146 Min | Action – Adventure – Sci-Fi | November 2013
IMDB Rating: 8.1
Director: Francis Lawrence
Starring: Jennifer Lawrence, Josh Hutcherson, Liam Hemsworth
The Hunger Games: Catching Fire Review: Some stories are built on passion, some on courage and some on hope. Very rarely do you come across a love story that encompasses itself around a life-or-death contest. The Hunger Games: Catching Fire introduces us to the world of Katniss Everdeen, who mirrors the most innocent of sentiments which lie locked up within the depths of our heart. She wins us over in the first frame, because she is one among us. It is not her heroism which makes her a heroine, but her vulnerability which makes her endear-able. The audience falls in love with Katniss because she is scared of the unknown just like us. What makes her a hero is her conviction and spirit, which makes her embark on a wide-spread journey for the search of love and faith. It is somewhere in that journey, that you no longer root for Jennifer Lawrence and her victory, but for Katniss and her belief, which makes The The Hunger Games: Catching Fire a winner right from the opening credits.
The cast that were chosen for the film was perfect. Jennifer Lawrence played Katniss with exceptional strength and even grace that made me completely buy her as being Katniss and could not imagine anyone else as the strong heroine. Woody Harrelson portrayed Haymitch with a respect for the character in terms of how the character truly feels about the Capitol and showing him as a man made bitter by his life, which in my opinion was pretty much what Haymitch was. And Donald Sutherland as the vicious President Snow was absolutely terrifying in the role. He brought on the same aura of malice and hatred that the character was easily able to create in the books. This is just the first movie and I cannot wait to see what else he brings to the table in future installments. The action and violence was also pretty gruesome and done just right so that it didn’t go overboard but was faithful enough to the book that the violence wasn’t undermined. The outcome of having Suzanne Collins (author of The Hunger Games) work with director Gary Ross to write the script for the film version was probably one of the best things to happen for The Hunger Games: Catching Fire. It is superb filmmaking at it’s finest.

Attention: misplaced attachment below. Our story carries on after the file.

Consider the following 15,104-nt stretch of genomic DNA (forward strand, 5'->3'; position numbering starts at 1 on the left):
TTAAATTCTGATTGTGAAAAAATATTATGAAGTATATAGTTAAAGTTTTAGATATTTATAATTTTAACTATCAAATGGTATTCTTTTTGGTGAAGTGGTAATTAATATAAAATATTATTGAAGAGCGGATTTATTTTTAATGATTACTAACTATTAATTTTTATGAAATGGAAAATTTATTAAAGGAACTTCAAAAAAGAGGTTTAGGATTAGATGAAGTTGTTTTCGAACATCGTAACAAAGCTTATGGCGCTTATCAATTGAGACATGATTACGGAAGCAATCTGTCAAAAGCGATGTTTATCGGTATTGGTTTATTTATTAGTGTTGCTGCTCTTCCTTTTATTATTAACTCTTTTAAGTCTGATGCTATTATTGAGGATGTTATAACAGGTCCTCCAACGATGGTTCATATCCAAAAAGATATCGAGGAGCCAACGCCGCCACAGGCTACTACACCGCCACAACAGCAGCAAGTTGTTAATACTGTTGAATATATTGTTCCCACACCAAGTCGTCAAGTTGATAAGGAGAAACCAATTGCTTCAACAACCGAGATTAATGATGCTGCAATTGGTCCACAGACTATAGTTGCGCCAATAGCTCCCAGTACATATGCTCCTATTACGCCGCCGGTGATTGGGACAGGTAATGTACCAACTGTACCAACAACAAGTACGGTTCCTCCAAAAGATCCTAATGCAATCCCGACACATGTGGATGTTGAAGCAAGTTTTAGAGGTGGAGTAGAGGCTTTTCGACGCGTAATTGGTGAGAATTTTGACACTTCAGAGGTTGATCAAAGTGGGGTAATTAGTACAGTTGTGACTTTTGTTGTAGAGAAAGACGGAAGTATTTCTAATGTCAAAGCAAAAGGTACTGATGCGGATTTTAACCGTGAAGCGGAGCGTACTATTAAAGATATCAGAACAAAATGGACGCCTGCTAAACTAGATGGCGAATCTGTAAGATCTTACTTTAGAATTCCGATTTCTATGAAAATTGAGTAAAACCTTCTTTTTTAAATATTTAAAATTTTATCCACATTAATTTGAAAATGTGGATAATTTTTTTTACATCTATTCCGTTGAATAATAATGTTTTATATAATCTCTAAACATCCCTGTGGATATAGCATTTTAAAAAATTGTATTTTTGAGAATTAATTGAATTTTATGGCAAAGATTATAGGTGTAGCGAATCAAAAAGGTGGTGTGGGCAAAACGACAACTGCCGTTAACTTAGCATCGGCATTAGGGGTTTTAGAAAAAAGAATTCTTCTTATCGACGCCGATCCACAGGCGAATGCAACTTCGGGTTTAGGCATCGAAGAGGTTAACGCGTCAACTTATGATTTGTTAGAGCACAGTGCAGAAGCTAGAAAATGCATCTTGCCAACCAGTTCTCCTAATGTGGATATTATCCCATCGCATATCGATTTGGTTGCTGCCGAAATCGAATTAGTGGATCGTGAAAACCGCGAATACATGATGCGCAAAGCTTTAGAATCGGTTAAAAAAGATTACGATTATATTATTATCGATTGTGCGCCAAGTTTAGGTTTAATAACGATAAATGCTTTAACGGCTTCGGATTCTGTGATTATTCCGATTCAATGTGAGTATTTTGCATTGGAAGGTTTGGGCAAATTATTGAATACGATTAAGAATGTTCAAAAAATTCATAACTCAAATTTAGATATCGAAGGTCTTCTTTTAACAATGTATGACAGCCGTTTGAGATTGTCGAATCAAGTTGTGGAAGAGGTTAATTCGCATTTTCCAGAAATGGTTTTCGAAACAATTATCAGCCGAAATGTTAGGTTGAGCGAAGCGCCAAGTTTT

In closing, The Hunger Games: Catching Fire is a faithful film adaptation to a great book that is superbly written, performed, and directed to create what will probably be one of the best films of the year. The action and suspense will have you on the edge of your seat throughout the film as well as surprise those of you who have read the books. This film is about two-and-a-half hours long but the pacing matches that of the book so that when it’s over you’ll feel like its only been an hour-and-a-half. It never drags on but is always on the move to something more exciting than the one before. This film will stay with you for years to come and will make you think a little more about what direction our society is going in.
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